Letting Go of Employees: the Humane Way to Execute Layoffs

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Layoffs are never easy, especially when the employees in question have given their best years for the company’s growth. However, layoffs are a fact of life, especially during uncertain times. The pandemic has caused more than 40 million Americans to lose their jobs — a rate that has not been seen since the Great Depression. Job loss has hit every industry, with the leisure and hospitality bearing the brunt of the blow.

Even if layoffs are not uncommon during a pandemic, they should still be executed with compassion and care. Horrified HR professionals have heard stories of layoff devoid of empathy, like pre-recorded messages played for huge groups on a Zoom meeting.

No matter the circumstances surrounding a layoff, your employees deserve a graceful exit.

Check with an Employment Law Attorney

Even if you think you’ve followed protocol to a T, it still pays off to speak with a qualified employment law attorney who has experience with layoffs. This ensures that the succeeding steps are legal and ethical, especially if there are no precedent circumstances and if several employees will be laid off.

Make sure to present your layoff plan to your lawyer, just so he or she can make sure it is within legal territory. Apart from preventing legal issues, having an attorney walk through your plan will keep the relationship between you and the workers amicable.

Don’t Talk to Employees in Groups

Employees will remember how they were treated, especially in the middle of a health crisis. Laying off might be a necessary step, but it still needs to be executed with dignity and finesse. That said, it is extremely bad form to announce the layoff to a group—even if you’re letting go of all of them.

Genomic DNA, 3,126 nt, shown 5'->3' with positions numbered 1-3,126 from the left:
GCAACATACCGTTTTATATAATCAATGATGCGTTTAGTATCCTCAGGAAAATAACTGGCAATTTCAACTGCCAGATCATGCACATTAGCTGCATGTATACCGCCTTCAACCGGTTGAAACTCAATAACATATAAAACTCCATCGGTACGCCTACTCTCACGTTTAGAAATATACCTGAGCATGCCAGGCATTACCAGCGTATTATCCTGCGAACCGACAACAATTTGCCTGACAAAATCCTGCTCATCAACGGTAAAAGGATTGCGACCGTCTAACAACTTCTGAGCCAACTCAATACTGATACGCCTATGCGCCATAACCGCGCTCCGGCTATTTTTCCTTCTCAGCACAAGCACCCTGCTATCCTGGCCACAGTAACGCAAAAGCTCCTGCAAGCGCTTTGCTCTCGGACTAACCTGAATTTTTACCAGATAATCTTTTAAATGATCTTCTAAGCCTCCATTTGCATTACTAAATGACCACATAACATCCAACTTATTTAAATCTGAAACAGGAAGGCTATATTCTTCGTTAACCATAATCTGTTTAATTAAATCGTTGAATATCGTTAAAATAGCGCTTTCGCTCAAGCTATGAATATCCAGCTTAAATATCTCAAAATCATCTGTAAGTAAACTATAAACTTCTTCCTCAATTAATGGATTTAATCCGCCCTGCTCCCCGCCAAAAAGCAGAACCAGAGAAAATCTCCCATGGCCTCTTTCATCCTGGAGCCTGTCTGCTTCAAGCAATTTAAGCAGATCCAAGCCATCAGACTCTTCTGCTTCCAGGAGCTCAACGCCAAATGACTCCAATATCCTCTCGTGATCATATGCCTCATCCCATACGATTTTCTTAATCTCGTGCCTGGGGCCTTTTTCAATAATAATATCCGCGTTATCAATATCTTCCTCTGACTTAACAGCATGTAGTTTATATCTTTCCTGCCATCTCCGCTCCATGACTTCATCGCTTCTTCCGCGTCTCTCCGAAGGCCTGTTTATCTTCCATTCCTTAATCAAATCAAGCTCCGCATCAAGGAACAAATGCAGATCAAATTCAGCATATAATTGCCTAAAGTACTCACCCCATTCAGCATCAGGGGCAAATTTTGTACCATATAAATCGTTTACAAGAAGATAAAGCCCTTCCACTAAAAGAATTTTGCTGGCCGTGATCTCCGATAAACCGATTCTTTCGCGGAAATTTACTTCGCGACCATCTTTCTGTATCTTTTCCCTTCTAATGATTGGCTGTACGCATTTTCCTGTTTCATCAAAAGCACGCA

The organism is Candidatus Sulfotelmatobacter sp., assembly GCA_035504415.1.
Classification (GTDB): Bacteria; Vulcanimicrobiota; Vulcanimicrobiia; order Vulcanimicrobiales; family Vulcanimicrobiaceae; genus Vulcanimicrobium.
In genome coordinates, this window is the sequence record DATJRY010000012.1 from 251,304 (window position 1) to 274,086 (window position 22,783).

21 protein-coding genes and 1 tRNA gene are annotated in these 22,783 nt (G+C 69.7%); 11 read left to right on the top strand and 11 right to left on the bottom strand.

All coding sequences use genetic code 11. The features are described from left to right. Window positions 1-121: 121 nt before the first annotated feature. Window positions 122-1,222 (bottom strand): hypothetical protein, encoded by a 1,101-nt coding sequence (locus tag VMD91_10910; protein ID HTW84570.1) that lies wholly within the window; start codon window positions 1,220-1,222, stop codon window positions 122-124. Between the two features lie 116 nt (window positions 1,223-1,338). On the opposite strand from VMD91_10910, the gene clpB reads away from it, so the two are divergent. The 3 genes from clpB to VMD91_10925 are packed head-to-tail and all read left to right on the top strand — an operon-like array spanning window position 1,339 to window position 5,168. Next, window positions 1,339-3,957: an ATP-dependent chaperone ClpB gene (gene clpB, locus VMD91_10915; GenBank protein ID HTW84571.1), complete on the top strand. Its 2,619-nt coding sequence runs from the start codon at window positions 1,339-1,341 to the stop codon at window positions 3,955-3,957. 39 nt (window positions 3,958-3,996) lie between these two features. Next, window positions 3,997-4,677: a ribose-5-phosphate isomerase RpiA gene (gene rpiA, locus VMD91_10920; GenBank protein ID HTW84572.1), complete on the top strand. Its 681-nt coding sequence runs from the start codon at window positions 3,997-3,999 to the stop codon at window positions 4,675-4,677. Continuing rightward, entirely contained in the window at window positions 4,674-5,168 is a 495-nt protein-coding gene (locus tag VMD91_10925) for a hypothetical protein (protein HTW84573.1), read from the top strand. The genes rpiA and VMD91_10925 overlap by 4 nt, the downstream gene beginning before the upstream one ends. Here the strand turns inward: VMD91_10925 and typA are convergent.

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The pandemic has seen companies lay off entire departments, and understandably so. Some offices had to let go of full-time accountants because outsourcing to an accountancy service provider is more effective. Some restaurants had to let go of their dine-in staff to focus more on delivery services. Some factory workers had to be let go due to steep declines in demand.

However, one-on-one conversations are the way to go. It’s not for them to save face; it’s far from that. It’s to allow them to process the shock. Even if they expected the move, employees should still be accorded a private moment to take in the news.

Moreover, don’t play prerecorded videos—it takes the much-needed human element out of the process. It is cold and, to a certain degree, unprofessional. Remember that everybody is going through one of the largest of the last century, and you are taking away their livelihood—their source of security. A prerecorded video, which will be played, is insensitive.

Provide More Information than Needed

Employees have a right to know the reason they’re getting laid off, and it’s your obligation to furnish them with as much information as you can. Transparency will help ease their mind.

Explain the business difficulties and illustrate why layoffs are necessary for the survival of the company. They have to know, too, that you have looked into alternatives before deciding that the best decision is to let people go.

Layoffs are never easy, both on the part of the employer and the employee. However, that should not be a reason for employers to do a haphazard announcement. Employees deserve a humane layoff, especially in the middle of an economic crisis.

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